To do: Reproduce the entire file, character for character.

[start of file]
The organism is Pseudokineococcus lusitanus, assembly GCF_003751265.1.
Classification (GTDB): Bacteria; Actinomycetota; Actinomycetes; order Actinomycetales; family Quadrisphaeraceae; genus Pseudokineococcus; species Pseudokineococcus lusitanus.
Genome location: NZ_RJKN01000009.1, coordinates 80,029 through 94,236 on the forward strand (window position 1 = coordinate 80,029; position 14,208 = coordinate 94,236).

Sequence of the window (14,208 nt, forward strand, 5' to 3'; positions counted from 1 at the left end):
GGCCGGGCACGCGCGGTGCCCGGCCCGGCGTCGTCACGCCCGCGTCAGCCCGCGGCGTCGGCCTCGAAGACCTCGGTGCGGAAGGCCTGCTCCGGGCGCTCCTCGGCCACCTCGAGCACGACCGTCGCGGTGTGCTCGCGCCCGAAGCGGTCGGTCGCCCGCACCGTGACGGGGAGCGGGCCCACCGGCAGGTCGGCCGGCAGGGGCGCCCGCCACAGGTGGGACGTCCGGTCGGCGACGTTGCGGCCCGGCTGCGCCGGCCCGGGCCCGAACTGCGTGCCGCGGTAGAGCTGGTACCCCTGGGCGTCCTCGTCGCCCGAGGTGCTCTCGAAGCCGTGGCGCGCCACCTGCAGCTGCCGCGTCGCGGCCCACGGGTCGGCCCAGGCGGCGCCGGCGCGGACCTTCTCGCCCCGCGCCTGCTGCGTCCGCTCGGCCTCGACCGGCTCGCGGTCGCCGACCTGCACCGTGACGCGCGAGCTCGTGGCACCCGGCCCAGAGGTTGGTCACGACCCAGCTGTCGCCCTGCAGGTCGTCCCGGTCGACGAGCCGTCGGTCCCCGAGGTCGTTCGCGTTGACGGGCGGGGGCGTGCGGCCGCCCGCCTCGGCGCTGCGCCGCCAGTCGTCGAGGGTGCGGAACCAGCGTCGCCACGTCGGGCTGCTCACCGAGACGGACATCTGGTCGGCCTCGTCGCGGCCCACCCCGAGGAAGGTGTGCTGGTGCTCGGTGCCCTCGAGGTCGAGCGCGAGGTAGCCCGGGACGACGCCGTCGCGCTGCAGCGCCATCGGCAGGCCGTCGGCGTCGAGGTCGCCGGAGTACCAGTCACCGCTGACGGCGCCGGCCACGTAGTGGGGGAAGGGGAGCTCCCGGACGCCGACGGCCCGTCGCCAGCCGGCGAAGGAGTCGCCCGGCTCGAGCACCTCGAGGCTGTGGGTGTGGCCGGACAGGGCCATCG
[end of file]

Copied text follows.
The organism is Pseudokineococcus lusitanus, assembly GCF_003751265.1.
Classification (GTDB): Bacteria; Actinomycetota; Actinomycetes; order Actinomycetales; family Quadrisphaeraceae; genus Pseudokineococcus; species Pseudokineococcus lusitanus.
Genome location: NZ_RJKN01000009.1, coordinates 80,029 through 94,236 on the forward strand (window position 1 = coordinate 80,029; position 14,208 = coordinate 94,236).

Sequence of the window (14,208 nt, forward strand, 5' to 3'; positions counted from 1 at the left end):
GGCCGGGCACGCGCGGTGCCCGGCCCGGCGTCGTCACGCCCGCGTCAGCCCGCGGCGTCGGCCTCGAAGACCTCGGTGCGGAAGGCCTGCTCCGGGCGCTCCTCGGCCACCTCGAGCACGACCGTCGCGGTGTGCTCGCGCCCGAAGCGGTCGGTCGCCCGCACCGTGACGGGGAGCGGGCCCACCGGCAGGTCGGCCGGCAGGGGCGCCCGCCACAGGTGGGACGTCCGGTCGGCGACGTTGCGGCCCGGCTGCGCCGGCCCGGGCCCGAACTGCGTGCCGCGGTAGAGCTGGTACCCCTGGGCGTCCTCGTCGCCCGAGGTGCTCTCGAAGCCGTGGCGCGCCACCTGCAGCTGCCGCGTCGCGGCCCACGGGTCGGCCCAGGCGGCGCCGGCGCGGACCTTCTCGCCCCGCGCCTGCTGCGTCCGCTCGGCCTCGACCGGCTCGCGGTCGCCGACCTGCACCGTGACGCGCGAGCTCGTGGCACCCGGCCCAGAGGTTGGTCACGACCCAGCTGTCGCCCTGCAGGTCGTCCCGGTCGACGAGCCGTCGGTCCCCGAGGTCGTTCGCGTTGACGGGCGGGGGCGTGCGGCCGCCCGCCTCGGCGCTGCGCCGCCAGTCGTCGAGGGTGCGGAACCAGCGTCGCCACGTCGGGCTGCTCACCGAGACGGACATCTGGTCGGCCTCGTCGCGGCCCACCCCGAGGAAGGTGTGCTGGTGCTCGGTGCCCTCGAGGTCGAGCGCGAGGTAGCCCGGGACGACGCCGTCGCGCTGCAGCGCCATCGGCAGGCCGTCGGCGTCGAGGTCGCCGGAGTACCAGTCACCGCTGACGGCGCCGGCCACGTAGTGGGGGAAGGGGAGCTCCCGGACGCCGACGGCCCGTCGCCAGCCGGCGAAGGAGTCGCCCGGCTCGAGCACCTCGAGGCTGTGGGTGTGGCCGGACAGGGCCATCG